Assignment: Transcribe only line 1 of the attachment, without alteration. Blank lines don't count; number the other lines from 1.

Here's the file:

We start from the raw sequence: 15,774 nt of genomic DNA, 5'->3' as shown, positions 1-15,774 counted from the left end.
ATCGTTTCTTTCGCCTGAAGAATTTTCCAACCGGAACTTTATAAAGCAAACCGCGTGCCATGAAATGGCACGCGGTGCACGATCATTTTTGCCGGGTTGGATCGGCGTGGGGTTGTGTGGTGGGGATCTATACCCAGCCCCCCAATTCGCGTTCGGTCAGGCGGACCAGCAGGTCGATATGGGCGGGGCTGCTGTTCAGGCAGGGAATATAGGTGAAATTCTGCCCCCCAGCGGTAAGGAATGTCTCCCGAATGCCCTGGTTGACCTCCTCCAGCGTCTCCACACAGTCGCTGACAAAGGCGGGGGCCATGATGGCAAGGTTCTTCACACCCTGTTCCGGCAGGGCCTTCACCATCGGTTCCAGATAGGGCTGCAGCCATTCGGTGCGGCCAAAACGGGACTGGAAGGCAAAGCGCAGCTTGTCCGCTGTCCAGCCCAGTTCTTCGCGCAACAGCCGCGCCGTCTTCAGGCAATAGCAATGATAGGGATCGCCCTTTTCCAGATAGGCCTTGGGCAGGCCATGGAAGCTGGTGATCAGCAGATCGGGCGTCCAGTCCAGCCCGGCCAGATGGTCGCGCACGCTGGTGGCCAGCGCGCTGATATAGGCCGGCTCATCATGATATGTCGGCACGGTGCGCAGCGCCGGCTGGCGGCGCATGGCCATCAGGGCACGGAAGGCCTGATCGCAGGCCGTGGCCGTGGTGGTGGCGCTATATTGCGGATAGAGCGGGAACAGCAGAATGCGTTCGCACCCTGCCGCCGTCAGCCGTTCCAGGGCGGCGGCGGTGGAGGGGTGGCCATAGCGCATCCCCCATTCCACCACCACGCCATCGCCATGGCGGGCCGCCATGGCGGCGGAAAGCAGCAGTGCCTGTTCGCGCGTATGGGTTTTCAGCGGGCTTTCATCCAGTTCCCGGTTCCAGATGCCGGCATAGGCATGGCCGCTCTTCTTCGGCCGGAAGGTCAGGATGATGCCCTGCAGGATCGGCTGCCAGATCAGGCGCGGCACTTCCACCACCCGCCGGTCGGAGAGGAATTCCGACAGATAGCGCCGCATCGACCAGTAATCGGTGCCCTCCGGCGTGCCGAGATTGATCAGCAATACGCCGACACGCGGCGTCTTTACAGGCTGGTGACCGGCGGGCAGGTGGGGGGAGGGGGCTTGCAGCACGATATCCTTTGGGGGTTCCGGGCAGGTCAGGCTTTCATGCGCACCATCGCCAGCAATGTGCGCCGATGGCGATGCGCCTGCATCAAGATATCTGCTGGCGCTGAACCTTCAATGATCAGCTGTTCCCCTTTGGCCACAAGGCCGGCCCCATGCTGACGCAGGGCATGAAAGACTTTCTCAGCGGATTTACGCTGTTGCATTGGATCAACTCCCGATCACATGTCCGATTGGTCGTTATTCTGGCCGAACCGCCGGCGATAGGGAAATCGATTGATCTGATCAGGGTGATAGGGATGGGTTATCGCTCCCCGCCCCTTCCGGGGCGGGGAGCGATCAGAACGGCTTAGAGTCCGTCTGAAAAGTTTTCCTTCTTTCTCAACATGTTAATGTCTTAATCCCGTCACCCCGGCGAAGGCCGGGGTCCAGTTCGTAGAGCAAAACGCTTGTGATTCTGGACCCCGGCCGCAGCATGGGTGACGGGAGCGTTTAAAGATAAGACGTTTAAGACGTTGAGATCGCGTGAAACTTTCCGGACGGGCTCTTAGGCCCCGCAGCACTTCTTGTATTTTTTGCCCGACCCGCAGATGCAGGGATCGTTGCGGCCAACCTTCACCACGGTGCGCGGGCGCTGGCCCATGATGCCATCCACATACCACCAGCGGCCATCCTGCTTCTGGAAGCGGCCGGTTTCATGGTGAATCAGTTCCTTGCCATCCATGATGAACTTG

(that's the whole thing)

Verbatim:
We start from the raw sequence: 15,774 nt of genomic DNA, 5'->3' as shown, positions 1-15,774 counted from the left end.